THE BIG YEAR Review

What went wrong here? That was all I could think as I watched the depressingly below standard "comedy" that is "The Big Year". Upon first hearing about the project it seemed like a dream team of a film. I really enjoy the work of both Owen Wilson and Jack Black no matter how bad Black's work and box office have slowly gone down hill the past few years. Wilson on the other hand has had a pretty great year with "Midnight in Paris" as well as "Hall Pass" and "Cars 2" making solid entries at the box office if not exactly stellar products in the critic's eyes. Having Steve Martin here was just a bonus, though he has resorted to more family friendly films recently, "It's Complicated" gave a glimpse of that inappropriate funny guy again. Having him team up with this younger generation of comedic actors might not have been "Bowfinger" but I certainly expected more than this. Especially with David Frankel at the helm. He and Wilson made a hit out of "Marley and Me" not to mention he made the fashion world appealing to all with "The Devil Wears Prada". So again, what went wrong here?

Steve Martin, Jack Black, and Owen Wilson compete
to spot as many species of birds as they can in
a single year.
Let's start with the subject of the film: birding. I don't have an issue with this as much as I do the execution of it. I have no doubt the book this idea spawned from was rather charming and insightful to a world so many people don't even acknowledge. Some of the tidbits Black's character narrates hint at what a vast world and regal aura these animals have around them and to the people who dedicate their lives to studying and seeing them. What is wrong with the film is that it hardly seems to let us into this world. It doesn't convince us of a real reason as to why these men are so passionate about their feathered friends, there is no motivation that shows us reason for the passion. This leaves us not in the dark but in a state where we are made to accept that it isn't out of the ordinary for regular guys to have a goal in life that requires them seeing hundreds of species of birds in a year. The whole movie though feels like a half hearted effort. There is no urgency in the pacing, even as the competition draws to a close. There is nothing that elicits big laughs and besides the fact this feels unnecessarily tamed down to be a family film all it really means is that this is a waste of a collaboration that should have been much more rewarding.

Black's Brad Harris and Martin's Stu
Preissler become good friends...
The story centers around Black's Brad Harris who is 36, divorced, and working at a job he hates. Brad's one passion is birds and has a gift of being able to recognize them by their songs. Black actually does turn in a solid performance here though he is made to narrate the film in what feels like a really amateur move by Frankel. We are told the feelings everyone is going through even though we clearly get what the images and the actors are telling us. It is as if the story was so scattered in the directors mind that he had to rely on his protagonist to keep everything straight in his head. Maybe he thought this might help the audience as well, but in reality we understand what's going on here and don't need to be talked down to, I felt almost insulted as an audience member, that we were underestimated in not being able to understand the aspirations, goals, and purposes for Black, Martin's, and Wilson's characters. The actors should almost feel the same way. Wilson does his best here to bring his usual zestful charm to a man who is the current record holder for seeing the most birds in his big year but is also too distracted by his own interests to realize the wants and needs of his wife who desires to have a baby with him. This role brings up another disappointing aspect of the film. The lovely and talented Rosamund Pike plays Wilson's Kenny Bostick's wife but it is such an underdeveloped, stock character her time feels wasted. The same can be said for Kevin Pollack, Joel McHale, Rashida Jones, Tim Blake Nelson, Jim Parsons and Anjelica Huston. Brian Dennehy almost makes the list as well, but a scene late in the film with he and Black is one of the films only honest moments.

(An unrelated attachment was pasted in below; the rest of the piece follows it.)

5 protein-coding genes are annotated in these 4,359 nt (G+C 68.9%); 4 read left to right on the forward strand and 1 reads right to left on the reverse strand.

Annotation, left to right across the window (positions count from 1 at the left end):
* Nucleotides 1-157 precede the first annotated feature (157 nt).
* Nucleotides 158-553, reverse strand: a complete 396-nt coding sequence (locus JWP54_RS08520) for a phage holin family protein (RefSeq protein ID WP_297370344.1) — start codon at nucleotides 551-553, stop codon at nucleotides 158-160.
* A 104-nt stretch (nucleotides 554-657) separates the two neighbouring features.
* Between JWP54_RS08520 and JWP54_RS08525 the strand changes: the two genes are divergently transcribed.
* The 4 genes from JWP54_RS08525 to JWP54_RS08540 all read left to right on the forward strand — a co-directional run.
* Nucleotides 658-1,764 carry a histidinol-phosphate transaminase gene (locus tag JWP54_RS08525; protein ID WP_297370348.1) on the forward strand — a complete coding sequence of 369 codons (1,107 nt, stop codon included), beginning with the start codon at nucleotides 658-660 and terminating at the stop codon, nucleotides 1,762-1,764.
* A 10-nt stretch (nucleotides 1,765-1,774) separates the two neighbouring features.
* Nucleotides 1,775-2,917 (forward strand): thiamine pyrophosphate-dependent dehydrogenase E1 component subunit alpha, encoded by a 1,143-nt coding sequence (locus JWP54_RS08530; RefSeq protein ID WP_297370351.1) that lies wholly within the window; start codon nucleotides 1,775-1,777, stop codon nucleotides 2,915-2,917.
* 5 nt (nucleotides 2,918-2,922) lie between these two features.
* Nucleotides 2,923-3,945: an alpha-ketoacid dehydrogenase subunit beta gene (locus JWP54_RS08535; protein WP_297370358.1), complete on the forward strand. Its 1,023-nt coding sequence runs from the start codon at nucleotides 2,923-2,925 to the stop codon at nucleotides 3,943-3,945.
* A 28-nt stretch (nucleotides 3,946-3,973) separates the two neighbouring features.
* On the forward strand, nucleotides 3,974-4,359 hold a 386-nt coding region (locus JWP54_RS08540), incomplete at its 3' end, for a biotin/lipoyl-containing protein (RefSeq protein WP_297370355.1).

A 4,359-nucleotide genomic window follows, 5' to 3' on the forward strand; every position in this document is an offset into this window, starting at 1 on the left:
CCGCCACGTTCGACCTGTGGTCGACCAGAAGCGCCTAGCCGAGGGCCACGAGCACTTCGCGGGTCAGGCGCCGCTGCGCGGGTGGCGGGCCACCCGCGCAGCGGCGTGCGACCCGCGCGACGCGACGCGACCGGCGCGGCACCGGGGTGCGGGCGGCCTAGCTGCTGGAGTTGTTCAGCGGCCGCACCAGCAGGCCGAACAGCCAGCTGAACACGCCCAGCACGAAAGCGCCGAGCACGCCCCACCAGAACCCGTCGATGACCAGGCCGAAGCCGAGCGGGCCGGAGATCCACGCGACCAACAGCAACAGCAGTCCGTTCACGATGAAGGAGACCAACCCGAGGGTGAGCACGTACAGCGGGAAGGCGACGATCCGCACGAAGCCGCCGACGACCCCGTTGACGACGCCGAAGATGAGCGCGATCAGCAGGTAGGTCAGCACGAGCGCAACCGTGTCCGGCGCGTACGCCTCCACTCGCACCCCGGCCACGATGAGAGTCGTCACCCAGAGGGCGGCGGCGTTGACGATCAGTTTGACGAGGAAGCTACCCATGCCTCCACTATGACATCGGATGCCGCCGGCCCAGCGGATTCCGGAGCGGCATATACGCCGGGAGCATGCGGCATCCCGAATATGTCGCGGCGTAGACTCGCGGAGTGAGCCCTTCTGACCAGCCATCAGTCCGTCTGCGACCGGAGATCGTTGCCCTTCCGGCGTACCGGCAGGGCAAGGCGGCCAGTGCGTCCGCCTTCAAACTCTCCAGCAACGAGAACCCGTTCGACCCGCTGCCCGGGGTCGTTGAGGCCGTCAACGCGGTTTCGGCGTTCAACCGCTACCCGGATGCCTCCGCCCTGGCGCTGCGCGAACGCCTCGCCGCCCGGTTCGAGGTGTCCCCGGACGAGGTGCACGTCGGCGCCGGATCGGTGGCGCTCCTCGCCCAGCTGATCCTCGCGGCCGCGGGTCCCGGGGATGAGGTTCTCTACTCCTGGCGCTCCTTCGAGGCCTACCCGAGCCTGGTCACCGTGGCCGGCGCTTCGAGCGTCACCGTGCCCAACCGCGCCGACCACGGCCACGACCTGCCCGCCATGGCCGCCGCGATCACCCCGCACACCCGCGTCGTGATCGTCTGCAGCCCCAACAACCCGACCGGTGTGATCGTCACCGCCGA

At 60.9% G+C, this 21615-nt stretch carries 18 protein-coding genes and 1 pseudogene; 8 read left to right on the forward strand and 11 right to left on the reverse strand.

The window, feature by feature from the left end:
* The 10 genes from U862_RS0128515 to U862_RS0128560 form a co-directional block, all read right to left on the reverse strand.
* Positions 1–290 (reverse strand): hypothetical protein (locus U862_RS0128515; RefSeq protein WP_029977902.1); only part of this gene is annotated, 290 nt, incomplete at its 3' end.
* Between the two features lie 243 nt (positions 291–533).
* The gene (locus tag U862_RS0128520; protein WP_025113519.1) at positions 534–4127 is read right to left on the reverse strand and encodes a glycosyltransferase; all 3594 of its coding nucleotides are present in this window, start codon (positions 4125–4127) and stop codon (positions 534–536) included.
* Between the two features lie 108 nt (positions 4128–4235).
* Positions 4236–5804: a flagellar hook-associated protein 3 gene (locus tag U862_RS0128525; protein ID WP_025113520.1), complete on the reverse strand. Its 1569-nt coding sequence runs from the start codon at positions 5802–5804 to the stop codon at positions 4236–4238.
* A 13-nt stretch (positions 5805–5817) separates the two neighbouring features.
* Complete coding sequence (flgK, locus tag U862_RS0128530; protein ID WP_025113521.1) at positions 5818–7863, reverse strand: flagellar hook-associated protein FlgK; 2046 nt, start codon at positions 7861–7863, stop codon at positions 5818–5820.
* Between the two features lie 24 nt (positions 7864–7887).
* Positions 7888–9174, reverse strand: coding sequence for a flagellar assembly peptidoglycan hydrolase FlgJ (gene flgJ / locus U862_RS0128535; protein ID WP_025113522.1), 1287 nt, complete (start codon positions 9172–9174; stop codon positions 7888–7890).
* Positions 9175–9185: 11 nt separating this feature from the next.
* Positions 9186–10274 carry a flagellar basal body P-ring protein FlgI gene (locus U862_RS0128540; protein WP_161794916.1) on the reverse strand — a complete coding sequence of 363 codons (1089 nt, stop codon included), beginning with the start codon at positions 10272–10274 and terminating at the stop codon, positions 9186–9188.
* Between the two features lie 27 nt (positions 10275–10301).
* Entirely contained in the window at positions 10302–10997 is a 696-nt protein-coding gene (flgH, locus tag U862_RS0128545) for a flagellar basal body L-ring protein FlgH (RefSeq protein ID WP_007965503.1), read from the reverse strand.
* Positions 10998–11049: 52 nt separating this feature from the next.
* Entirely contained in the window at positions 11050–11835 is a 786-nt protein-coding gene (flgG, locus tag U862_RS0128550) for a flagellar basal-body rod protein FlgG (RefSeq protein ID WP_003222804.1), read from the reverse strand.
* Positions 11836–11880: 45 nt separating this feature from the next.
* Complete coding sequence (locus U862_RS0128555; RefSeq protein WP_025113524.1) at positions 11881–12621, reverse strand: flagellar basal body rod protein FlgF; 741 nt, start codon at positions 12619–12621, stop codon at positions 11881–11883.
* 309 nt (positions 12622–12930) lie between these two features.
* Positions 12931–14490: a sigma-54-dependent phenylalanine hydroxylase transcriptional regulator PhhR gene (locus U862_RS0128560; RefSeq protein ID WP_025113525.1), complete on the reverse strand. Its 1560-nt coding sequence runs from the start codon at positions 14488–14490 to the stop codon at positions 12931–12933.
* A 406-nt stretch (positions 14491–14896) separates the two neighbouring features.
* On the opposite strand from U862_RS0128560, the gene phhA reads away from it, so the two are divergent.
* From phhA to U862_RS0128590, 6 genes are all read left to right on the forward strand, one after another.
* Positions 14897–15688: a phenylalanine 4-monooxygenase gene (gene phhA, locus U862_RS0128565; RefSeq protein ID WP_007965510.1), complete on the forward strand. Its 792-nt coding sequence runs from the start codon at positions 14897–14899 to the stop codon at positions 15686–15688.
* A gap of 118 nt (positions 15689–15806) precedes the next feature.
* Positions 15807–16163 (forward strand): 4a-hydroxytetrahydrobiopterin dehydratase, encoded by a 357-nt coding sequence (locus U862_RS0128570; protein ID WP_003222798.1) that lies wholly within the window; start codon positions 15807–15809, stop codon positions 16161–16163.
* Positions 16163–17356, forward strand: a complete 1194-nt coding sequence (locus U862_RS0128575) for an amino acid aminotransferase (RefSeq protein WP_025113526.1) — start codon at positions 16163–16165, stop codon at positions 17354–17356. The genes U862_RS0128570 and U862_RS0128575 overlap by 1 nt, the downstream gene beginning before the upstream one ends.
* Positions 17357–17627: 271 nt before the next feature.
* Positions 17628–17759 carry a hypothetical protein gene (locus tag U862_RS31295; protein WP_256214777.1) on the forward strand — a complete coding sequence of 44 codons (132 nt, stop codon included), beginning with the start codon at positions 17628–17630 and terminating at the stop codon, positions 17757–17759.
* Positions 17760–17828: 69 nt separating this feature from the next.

...while Wilson's Kenny Bostick is determined to not allow
his new competitor's to break his record.
Throughout the course of watching these three men trying to accomplish their goal of completing a big year that also serves as a kind of metaphor for them attaining that position in life where they feel content is what drives the movie. It should be about finding a satisfaction in life that no one can give you but yourself, but instead this feels like a standard inspirational film that would have played better as a TV movie. The worst part being that three great talents were wasted on such a tame piece of material. When you hear Jack Black, Owen Wilson, and Steve Martin you should not be wrong in expecting a collaboration that will produce a fair amount of laughs and a comedy film that proves itself worthwhile. But instead, "The Big Year" feels like a rushed effort that unlike its subject matter, never gets its feet off the ground. The fact the marketing for this film was horrible doesn't help either. Why did we not get a trailer until less than a month before its release date? Why was such a star-loaded vehicle put on the back burner? And why even sign these three on for a movie if you aren't going to go big or go home? This is an average movie, that when you take it for what it is: a reliable film that has its moments, and will make you chuckle a few times but never laugh out loud. It is when you begin to think of what this could have been that "The Big Year" seems more of a disappointment than ever.